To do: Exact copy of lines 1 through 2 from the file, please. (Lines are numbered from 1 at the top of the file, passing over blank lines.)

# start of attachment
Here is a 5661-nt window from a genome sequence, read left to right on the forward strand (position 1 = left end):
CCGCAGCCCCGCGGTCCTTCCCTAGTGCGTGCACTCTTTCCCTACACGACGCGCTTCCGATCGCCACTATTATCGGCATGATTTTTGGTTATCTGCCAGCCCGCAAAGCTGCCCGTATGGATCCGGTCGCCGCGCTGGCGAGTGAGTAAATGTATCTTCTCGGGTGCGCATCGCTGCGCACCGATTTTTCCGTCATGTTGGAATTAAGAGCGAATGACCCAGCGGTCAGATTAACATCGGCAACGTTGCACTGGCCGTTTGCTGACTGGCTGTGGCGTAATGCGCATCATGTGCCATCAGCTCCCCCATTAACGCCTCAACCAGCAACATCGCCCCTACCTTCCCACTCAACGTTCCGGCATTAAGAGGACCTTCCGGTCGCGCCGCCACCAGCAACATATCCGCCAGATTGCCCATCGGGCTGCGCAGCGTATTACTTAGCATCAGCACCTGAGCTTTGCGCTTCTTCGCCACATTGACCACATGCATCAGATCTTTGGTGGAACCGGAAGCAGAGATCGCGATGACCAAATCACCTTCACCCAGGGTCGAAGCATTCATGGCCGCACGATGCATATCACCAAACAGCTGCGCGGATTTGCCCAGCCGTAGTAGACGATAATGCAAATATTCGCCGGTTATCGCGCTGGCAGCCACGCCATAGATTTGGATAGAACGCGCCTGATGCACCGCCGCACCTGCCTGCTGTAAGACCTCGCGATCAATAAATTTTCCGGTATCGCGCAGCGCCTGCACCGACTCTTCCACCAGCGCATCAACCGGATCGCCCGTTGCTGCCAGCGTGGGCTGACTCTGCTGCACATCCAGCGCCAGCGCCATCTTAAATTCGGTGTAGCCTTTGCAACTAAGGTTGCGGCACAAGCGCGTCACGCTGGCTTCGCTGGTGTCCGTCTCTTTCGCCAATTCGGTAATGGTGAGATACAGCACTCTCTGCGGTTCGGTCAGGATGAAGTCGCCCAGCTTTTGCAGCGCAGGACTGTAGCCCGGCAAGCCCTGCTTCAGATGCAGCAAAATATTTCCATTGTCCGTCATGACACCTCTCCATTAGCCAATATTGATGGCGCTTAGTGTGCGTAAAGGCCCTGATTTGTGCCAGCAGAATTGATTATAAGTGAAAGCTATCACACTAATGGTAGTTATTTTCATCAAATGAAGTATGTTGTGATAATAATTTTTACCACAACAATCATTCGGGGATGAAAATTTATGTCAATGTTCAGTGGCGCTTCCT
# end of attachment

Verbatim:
Here is a 5661-nt window from a genome sequence, read left to right on the forward strand (position 1 = left end):
CCGCAGCCCCGCGGTCCTTCCCTAGTGCGTGCACTCTTTCCCTACACGACGCGCTTCCGATCGCCACTATTATCGGCATGATTTTTGGTTATCTGCCAGCCCGCAAAGCTGCCCGTATGGATCCGGTCGCCGCGCTGGCGAGTGAGTAAATGTATCTTCTCGGGTGCGCATCGCTGCGCACCGATTTTTCCGTCATGTTGGAATTAAGAGCGAATGACCCAGCGGTCAGATTAACATCGGCAACGTTGCACTGGCCGTTTGCTGACTGGCTGTGGCGTAATGCGCATCATGTGCCATCAGCTCCCCCATTAACGCCTCAACCAGCAACATCGCCCCTACCTTCCCACTCAACGTTCCGGCATTAAGAGGACCTTCCGGTCGCGCCGCCACCAGCAACATATCCGCCAGATTGCCCATCGGGCTGCGCAGCGTATTACTTAGCATCAGCACCTGAGCTTTGCGCTTCTTCGCCACATTGACCACATGCATCAGATCTTTGGTGGAACCGGAAGCAGAGATCGCGATGACCAAATCACCTTCACCCAGGGTCGAAGCATTCATGGCCGCACGATGCATATCACCAAACAGCTGCGCGGATTTGCCCAGCCGTAGTAGACGATAATGCAAATATTCGCCGGTTATCGCGCTGGCAGCCACGCCATAGATTTGGATAGAACGCGCCTGATGCACCGCCGCACCTGCCTGCTGTAAGACCTCGCGATCAATAAATTTTCCGGTATCGCGCAGCGCCTGCACCGACTCTTCCACCAGCGCATCAACCGGATCGCCCGTTGCTGCCAGCGTGGGCTGACTCTGCTGCACATCCAGCGCCAGCGCCATCTTAAATTCGGTGTAGCCTTTGCAACTAAGGTTGCGGCACAAGCGCGTCACGCTGGCTTCGCTGGTGTCCGTCTCTTTCGCCAATTCGGTAATGGTGAGATACAGCACTCTCTGCGGTTCGGTCAGGATGAAGTCGCCCAGCTTTTGCAGCGCAGGACTGTAGCCCGGCAAGCCCTGCTTCAGATGCAGCAAAATATTTCCATTGTCCGTCATGACACCTCTCCATTAGCCAATATTGATGGCGCTTAGTGTGCGTAAAGGCCCTGATTTGTGCCAGCAGAATTGATTATAAGTGAAAGCTATCACACTAATGGTAGTTATTTTCATCAAATGAAGTATGTTGTGATAATAATTTTTACCACAACAATCATTCGGGGATGAAAATTTATGTCAATGTTCAGTGGCGCTTCCT